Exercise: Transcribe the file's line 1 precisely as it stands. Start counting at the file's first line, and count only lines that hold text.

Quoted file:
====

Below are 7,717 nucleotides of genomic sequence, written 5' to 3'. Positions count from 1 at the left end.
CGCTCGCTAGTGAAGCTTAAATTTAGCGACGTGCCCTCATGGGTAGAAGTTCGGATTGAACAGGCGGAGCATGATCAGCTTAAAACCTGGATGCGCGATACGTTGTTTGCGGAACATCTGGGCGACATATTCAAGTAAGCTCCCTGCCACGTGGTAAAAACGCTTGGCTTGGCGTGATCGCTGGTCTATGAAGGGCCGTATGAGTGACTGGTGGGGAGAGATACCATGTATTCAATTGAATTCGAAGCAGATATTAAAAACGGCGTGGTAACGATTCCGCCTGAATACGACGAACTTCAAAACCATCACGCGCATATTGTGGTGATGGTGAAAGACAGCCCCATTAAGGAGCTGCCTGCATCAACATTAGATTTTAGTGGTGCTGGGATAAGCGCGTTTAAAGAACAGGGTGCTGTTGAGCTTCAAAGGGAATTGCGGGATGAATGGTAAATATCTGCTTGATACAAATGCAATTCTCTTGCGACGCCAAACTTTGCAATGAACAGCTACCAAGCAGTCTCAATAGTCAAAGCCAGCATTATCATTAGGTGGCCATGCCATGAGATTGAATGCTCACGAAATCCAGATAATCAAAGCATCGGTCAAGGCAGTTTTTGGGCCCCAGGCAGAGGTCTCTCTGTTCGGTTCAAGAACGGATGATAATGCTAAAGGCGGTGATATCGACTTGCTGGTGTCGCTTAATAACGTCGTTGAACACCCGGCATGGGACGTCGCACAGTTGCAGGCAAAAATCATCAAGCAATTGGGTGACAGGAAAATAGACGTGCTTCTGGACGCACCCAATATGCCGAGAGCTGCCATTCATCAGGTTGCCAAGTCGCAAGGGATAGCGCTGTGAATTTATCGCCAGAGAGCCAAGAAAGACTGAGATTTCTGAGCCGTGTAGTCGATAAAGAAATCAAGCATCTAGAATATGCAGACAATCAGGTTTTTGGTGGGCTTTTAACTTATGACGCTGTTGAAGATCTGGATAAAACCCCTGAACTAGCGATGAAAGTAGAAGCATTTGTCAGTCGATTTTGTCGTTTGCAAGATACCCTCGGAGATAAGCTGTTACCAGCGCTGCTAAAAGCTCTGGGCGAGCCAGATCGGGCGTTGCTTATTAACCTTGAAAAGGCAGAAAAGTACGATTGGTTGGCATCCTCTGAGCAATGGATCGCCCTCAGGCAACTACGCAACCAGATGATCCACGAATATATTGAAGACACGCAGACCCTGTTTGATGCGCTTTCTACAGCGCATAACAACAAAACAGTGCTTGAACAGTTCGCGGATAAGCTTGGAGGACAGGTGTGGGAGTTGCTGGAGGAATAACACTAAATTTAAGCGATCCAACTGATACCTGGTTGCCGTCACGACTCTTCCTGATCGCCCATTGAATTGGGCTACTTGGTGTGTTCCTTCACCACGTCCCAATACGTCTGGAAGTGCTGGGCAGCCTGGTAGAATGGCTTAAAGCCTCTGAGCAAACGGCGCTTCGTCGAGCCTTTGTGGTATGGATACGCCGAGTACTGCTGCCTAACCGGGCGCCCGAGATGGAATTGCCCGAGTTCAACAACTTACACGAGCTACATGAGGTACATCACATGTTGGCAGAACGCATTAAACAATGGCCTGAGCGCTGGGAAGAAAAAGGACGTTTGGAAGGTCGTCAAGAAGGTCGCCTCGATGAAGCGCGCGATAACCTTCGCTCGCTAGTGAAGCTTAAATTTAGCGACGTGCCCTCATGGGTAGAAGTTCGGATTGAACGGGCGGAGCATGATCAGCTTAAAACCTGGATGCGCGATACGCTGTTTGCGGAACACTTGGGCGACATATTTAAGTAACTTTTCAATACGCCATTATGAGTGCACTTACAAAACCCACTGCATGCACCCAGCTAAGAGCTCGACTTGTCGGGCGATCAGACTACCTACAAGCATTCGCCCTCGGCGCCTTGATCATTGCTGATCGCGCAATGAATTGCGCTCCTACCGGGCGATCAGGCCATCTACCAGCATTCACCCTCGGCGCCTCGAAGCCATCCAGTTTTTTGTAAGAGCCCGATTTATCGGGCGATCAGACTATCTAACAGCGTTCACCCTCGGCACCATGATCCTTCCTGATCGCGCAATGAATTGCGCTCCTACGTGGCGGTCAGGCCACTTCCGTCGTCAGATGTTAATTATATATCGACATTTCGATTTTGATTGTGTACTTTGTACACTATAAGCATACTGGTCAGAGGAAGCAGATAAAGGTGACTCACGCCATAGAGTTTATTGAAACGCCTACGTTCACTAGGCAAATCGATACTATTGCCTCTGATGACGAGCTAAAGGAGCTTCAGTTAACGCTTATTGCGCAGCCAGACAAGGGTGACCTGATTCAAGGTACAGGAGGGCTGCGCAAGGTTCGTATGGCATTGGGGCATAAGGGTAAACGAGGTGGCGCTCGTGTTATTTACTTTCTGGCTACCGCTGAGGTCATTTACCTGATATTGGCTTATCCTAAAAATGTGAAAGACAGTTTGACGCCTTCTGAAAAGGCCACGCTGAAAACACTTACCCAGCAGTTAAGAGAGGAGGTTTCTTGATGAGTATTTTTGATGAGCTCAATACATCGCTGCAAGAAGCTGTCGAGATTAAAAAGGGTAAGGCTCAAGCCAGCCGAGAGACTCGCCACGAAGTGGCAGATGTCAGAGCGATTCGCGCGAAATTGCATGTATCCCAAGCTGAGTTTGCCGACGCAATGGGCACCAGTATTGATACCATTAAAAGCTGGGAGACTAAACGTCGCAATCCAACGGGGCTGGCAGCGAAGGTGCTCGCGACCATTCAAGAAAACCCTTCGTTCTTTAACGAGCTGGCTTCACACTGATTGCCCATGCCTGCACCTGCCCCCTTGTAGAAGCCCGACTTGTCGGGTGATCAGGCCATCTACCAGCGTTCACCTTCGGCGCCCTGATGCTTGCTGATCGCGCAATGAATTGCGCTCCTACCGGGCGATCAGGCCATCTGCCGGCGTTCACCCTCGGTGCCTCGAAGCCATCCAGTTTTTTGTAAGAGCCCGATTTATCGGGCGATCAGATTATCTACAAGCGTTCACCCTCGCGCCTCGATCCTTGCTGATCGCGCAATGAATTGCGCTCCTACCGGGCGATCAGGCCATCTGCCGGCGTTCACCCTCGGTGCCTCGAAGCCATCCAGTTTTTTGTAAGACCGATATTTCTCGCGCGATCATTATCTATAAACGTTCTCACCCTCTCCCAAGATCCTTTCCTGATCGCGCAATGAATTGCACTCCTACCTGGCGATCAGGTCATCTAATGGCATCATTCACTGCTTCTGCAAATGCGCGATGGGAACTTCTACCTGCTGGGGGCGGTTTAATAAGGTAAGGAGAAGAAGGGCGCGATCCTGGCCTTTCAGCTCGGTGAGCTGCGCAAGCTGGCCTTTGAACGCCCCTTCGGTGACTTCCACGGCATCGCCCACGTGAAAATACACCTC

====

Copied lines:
Below are 7,717 nucleotides of genomic sequence, written 5' to 3'. Positions count from 1 at the left end.